Last Thursday, SRQ magazine’s SB2: GOOD EDUCATION Learning for a Lifetime breakfast symposium shed light on the need for co-creation and partnership in the development and impact of real-world education priorities.
After opening remarks by series sponsor Jay Clarkson of CS&L CPAS, Keynote Speaker, Mary Chance, President of the Consortium of Florida Education Foundations began the discussion by stating as technology and new instruction techniques morph modern classrooms, schools and educators are reevaluating the way information gets conveyed.
“What we are trying to think about is how local education foundations may help teacher leaders develop and help teachers improve their practice,” Chance stated. “We have an initiative going on in about a dozen school districts called Peers in Public Practice. It’s teachers accessing their peers who are experts in an area–giving their peer teachers real world, real time opportunities to observe in small groups their teaching techniques. They then debrief and reflect on what they might have done in their own teaching style and classroom.”
Between bites, guests picked up thought provoking insight from some of the region’s most inspiring educational organizations: Jennifer Vigne of the Education Foundation of Sarasota County, Dr. Larry Thompson of the Ringling College of Art and Design, and Mireya Eavey of CareerEdge.
Jennifer Vigne, President of the Education Foundation of Sarasota County stated, “We believe we have a lot of opportunity and hope for our future,” she said. “We also know we are sitting locally in one of the highest performing school districts in the state of Florida, but we know good schools are not good enough for where we are moving in a world that is changing at a rapid rate.”
To that point, Mireya Eavey, Executive Director of CareerEdge urged the audience to think outside of the traditional 4-year college degree, “We need to have the conversation that taking the technical track could be the entry way for education.” She went on to emphasize the rise in technical certifications available to job seekers, explaining that many choose this option to test a career track before going back to school for that bachelor’s degree.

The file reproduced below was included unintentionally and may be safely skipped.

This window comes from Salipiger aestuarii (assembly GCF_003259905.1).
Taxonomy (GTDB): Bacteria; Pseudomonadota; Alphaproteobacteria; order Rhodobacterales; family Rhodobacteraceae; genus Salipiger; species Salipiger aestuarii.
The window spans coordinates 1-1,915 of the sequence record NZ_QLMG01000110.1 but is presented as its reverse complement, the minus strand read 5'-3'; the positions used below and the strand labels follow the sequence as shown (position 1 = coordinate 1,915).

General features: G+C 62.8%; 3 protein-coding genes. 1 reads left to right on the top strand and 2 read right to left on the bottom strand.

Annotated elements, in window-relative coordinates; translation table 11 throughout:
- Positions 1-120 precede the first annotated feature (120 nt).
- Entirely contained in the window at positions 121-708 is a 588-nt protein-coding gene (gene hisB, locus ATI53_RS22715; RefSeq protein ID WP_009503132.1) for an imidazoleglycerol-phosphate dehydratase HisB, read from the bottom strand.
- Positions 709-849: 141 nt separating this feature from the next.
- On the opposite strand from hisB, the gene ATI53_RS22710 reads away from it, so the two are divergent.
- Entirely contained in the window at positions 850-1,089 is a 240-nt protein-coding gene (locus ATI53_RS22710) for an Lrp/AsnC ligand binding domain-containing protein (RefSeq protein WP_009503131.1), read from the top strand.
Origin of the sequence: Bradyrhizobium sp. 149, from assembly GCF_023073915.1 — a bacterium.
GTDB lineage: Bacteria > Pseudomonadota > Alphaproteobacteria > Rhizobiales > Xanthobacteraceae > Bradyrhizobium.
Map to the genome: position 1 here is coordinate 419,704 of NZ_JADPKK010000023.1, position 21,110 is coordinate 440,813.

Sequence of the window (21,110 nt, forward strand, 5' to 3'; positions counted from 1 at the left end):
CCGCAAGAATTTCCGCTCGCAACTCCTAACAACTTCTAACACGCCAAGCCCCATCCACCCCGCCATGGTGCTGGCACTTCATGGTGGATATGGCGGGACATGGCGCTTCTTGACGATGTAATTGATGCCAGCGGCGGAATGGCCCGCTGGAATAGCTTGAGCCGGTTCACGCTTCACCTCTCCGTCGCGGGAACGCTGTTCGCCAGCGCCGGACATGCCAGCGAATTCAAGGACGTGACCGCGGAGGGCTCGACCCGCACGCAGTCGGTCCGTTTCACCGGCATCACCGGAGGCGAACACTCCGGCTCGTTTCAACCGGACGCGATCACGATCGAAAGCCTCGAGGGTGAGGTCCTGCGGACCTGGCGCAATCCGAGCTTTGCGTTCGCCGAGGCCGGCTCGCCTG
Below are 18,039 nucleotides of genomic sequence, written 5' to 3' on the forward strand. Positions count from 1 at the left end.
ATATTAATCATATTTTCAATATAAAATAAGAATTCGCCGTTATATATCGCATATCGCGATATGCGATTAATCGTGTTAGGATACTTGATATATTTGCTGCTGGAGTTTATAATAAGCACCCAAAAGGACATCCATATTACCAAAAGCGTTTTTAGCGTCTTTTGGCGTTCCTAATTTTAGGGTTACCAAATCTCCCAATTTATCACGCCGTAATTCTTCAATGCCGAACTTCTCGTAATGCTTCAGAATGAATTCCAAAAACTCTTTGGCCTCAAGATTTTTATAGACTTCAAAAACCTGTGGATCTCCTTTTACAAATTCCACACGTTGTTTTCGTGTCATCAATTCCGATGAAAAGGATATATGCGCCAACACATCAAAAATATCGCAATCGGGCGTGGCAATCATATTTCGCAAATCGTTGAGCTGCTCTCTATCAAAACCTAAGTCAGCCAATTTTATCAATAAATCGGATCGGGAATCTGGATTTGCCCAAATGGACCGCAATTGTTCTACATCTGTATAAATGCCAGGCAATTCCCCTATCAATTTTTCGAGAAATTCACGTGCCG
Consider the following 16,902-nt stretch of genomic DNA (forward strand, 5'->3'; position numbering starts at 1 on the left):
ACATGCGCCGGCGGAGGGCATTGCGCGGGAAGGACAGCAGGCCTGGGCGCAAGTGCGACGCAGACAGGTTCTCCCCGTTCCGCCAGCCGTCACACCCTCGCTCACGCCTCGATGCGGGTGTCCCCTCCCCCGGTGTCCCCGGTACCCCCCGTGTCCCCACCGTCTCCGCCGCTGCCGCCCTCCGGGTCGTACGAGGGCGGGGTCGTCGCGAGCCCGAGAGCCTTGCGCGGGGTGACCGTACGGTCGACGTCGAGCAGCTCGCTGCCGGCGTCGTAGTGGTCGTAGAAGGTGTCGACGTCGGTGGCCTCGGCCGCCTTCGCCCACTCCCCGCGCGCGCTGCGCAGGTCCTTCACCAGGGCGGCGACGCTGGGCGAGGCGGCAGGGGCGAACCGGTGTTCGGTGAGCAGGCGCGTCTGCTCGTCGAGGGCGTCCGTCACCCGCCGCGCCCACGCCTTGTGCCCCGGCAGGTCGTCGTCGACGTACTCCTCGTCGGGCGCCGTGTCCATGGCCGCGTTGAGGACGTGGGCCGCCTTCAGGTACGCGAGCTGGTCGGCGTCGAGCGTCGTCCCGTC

“Education is more than just schooling. Education occurs outside the walls of the classroom as well. I hope all of us can commit and invest in the idea of that lifelong learning,” said Jennifer Vigne, President of the Education Foundation of Sarasota County.
In addition to SB2 regulars, SRQ MEDIA hosted students from Sarasota and Manatee area schools. Panelists kept the needs of these direct end-users of innovation in mind as they discussed the roadmap for education. “We have to prepare students for change,” said Dr. Larry Thompson, president of Ringling College of Art and Design. “For the students out there, you will have at least eight different careers in your lifetime—not jobs, careers. Of those, four do not exist yet.”
We would like to recognize the students and faculty from Out-of-Door Academy, The Community Day School, Visible Men Academy, NewGate School, Booker High School, Riverview High School, McIntosh Middle School, Booker Middle School, Wilkinson Elementary and Bay Haven Elementary who attended last week’s event. Thank you for your engagement and your insights!
Click here to read the article about SB2: Good Coast in SRQ DAILY. A gallery of images from SB2: GOOD EDUCATION: Learning for a Lifetime is available online. The 2016-2017 SB2 season will continue on Thursday, March 30 with SB2 GOOD CULTURE: Burgeoning Arts featuring Keynote Speaker Nathan Schwagler, Co-Director of the Dali Museum. For 2016-2017 SB2 member passes, visit SRQSB2.com.